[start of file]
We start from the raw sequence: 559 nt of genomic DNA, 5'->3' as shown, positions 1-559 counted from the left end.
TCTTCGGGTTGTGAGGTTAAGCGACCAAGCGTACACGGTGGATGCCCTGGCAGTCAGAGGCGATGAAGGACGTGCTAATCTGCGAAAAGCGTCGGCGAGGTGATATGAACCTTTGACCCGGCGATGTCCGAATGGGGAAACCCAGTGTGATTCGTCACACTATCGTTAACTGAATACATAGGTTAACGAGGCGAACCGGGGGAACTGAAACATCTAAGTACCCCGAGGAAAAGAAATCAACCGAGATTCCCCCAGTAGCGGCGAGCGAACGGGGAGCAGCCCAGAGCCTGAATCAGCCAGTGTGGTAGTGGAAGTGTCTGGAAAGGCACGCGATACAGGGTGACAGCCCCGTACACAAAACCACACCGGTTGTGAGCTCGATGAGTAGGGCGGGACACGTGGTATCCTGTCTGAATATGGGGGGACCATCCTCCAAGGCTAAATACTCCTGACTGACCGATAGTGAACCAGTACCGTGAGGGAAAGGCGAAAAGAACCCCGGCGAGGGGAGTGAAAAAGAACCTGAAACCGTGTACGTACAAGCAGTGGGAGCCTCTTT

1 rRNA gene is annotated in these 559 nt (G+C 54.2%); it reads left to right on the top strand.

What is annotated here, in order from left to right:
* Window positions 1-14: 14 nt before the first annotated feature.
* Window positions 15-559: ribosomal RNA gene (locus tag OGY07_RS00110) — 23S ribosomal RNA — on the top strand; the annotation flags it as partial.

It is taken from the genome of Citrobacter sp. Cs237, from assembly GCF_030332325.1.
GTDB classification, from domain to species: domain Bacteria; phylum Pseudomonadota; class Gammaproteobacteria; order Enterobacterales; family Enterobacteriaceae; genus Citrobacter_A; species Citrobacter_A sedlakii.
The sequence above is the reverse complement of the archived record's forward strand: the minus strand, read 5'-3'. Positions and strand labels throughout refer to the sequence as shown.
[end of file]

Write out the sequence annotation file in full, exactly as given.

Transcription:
We start from the raw sequence: 559 nt of genomic DNA, 5'->3' as shown, positions 1-559 counted from the left end.
TCTTCGGGTTGTGAGGTTAAGCGACCAAGCGTACACGGTGGATGCCCTGGCAGTCAGAGGCGATGAAGGACGTGCTAATCTGCGAAAAGCGTCGGCGAGGTGATATGAACCTTTGACCCGGCGATGTCCGAATGGGGAAACCCAGTGTGATTCGTCACACTATCGTTAACTGAATACATAGGTTAACGAGGCGAACCGGGGGAACTGAAACATCTAAGTACCCCGAGGAAAAGAAATCAACCGAGATTCCCCCAGTAGCGGCGAGCGAACGGGGAGCAGCCCAGAGCCTGAATCAGCCAGTGTGGTAGTGGAAGTGTCTGGAAAGGCACGCGATACAGGGTGACAGCCCCGTACACAAAACCACACCGGTTGTGAGCTCGATGAGTAGGGCGGGACACGTGGTATCCTGTCTGAATATGGGGGGACCATCCTCCAAGGCTAAATACTCCTGACTGACCGATAGTGAACCAGTACCGTGAGGGAAAGGCGAAAAGAACCCCGGCGAGGGGAGTGAAAAAGAACCTGAAACCGTGTACGTACAAGCAGTGGGAGCCTCTTT

1 rRNA gene is annotated in these 559 nt (G+C 54.2%); it reads left to right on the top strand.

What is annotated here, in order from left to right:
* Window positions 1-14: 14 nt before the first annotated feature.
* Window positions 15-559: ribosomal RNA gene (locus tag OGY07_RS00110) — 23S ribosomal RNA — on the top strand; the annotation flags it as partial.

It is taken from the genome of Citrobacter sp. Cs237, from assembly GCF_030332325.1.
GTDB classification, from domain to species: domain Bacteria; phylum Pseudomonadota; class Gammaproteobacteria; order Enterobacterales; family Enterobacteriaceae; genus Citrobacter_A; species Citrobacter_A sedlakii.
The sequence above is the reverse complement of the archived record's forward strand: the minus strand, read 5'-3'. Positions and strand labels throughout refer to the sequence as shown.